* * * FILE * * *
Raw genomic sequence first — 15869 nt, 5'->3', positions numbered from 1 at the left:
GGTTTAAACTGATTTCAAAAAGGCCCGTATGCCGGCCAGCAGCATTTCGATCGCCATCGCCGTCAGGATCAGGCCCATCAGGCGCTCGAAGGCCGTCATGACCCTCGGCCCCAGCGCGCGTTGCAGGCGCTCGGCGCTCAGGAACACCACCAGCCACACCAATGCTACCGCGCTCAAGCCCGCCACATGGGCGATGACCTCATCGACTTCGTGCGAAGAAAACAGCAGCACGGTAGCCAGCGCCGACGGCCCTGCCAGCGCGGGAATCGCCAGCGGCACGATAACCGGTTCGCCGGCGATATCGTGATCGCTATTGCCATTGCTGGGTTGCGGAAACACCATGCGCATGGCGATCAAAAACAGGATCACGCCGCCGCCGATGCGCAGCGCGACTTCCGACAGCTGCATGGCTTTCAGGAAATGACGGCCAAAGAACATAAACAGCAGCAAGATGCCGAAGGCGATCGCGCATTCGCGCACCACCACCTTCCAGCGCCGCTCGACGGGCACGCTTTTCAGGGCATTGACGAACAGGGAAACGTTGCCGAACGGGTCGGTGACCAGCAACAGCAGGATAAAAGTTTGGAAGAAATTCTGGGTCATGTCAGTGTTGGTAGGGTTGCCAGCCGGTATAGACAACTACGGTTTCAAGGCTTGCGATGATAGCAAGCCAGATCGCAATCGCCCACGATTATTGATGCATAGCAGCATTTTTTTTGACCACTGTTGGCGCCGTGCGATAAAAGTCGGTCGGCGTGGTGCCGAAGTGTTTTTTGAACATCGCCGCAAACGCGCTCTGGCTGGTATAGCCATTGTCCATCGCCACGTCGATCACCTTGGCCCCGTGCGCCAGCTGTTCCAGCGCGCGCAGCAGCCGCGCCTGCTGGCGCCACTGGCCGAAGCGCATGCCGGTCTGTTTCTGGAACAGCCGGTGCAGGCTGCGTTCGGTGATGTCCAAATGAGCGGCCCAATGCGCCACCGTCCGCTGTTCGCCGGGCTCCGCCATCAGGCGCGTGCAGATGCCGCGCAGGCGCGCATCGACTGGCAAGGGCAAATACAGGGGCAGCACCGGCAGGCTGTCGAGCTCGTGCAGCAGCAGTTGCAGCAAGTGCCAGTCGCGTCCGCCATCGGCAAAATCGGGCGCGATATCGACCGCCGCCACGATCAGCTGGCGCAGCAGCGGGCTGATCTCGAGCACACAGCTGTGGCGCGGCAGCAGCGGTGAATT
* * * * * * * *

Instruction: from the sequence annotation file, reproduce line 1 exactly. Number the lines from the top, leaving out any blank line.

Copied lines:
Raw genomic sequence first — 15869 nt, 5'->3', positions numbered from 1 at the left: